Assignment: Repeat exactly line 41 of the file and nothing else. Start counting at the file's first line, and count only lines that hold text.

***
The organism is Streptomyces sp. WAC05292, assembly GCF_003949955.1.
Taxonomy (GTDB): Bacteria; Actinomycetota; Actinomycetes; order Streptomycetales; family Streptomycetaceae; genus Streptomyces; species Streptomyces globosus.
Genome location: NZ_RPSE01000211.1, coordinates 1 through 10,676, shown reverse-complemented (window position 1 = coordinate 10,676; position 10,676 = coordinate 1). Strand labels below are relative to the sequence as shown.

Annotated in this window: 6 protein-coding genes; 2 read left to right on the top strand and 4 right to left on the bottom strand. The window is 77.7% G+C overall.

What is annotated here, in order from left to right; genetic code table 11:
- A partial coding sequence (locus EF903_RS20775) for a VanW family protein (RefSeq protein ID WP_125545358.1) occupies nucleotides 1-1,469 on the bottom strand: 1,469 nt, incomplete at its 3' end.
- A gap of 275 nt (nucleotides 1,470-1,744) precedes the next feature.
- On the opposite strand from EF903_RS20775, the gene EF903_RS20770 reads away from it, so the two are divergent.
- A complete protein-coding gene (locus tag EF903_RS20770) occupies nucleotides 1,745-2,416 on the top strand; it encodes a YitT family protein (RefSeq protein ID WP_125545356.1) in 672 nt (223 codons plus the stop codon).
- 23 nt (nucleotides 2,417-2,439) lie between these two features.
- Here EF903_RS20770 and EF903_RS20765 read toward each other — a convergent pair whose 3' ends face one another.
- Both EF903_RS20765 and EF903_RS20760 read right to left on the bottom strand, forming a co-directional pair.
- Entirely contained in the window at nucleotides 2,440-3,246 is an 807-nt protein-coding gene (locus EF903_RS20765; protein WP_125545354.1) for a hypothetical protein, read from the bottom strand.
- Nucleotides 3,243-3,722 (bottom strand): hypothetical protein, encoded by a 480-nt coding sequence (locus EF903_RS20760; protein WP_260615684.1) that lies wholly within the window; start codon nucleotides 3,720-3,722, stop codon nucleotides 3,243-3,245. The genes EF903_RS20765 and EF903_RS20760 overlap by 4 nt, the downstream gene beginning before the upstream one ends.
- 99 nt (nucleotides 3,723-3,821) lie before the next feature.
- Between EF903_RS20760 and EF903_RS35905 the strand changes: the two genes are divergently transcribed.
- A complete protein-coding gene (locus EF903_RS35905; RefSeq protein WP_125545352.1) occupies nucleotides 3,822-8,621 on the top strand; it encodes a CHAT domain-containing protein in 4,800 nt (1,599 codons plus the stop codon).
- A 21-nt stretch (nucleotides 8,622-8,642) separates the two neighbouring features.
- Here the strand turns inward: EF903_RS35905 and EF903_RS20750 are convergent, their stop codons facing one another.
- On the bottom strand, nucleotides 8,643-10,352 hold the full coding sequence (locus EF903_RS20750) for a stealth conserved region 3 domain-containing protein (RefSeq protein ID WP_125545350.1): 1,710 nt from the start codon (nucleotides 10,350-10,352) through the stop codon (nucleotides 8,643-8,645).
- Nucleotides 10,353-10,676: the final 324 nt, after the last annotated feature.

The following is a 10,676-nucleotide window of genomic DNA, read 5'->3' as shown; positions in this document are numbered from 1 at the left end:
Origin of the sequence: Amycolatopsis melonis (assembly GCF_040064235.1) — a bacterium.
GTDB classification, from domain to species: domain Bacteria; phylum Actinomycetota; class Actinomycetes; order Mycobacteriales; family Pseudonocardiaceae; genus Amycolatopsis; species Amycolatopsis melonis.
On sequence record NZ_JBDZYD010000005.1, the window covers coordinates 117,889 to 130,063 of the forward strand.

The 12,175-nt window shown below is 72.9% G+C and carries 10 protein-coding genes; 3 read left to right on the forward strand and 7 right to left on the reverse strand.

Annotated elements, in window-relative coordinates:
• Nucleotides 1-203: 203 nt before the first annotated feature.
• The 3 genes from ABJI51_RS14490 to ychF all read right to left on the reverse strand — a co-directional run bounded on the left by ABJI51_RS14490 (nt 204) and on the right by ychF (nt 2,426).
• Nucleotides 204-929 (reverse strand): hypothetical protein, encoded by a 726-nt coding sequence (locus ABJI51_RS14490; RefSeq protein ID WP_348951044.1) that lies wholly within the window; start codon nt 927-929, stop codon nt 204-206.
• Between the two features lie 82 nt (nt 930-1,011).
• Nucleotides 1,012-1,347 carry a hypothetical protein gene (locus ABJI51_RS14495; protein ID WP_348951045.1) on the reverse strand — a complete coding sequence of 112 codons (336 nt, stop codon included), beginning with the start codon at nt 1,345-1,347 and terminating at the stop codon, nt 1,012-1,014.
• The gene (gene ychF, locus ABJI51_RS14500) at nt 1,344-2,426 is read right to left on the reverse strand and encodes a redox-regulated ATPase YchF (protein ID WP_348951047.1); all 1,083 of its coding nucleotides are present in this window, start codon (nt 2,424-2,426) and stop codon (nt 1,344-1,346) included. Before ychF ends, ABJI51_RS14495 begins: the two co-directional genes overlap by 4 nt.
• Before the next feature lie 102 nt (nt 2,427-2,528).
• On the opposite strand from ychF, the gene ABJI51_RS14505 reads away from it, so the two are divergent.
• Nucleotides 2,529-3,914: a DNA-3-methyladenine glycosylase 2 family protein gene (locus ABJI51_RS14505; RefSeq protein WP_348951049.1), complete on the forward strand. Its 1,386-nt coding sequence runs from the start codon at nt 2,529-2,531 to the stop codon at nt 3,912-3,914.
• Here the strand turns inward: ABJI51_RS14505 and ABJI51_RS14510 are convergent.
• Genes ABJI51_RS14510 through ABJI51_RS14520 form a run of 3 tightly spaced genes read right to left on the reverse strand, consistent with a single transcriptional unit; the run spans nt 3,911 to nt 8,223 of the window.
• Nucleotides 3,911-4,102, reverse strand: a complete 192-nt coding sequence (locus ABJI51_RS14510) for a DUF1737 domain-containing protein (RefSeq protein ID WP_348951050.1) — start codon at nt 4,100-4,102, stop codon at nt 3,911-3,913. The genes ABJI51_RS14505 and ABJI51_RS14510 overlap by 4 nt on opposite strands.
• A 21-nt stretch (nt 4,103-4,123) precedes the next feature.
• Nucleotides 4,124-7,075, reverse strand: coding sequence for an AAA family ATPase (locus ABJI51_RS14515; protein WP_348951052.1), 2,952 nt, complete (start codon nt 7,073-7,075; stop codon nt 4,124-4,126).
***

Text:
• Nucleotides 4,124-7,075, reverse strand: coding sequence for an AAA family ATPase (locus ABJI51_RS14515; protein WP_348951052.1), 2,952 nt, complete (start codon nt 7,073-7,075; stop codon nt 4,124-4,126).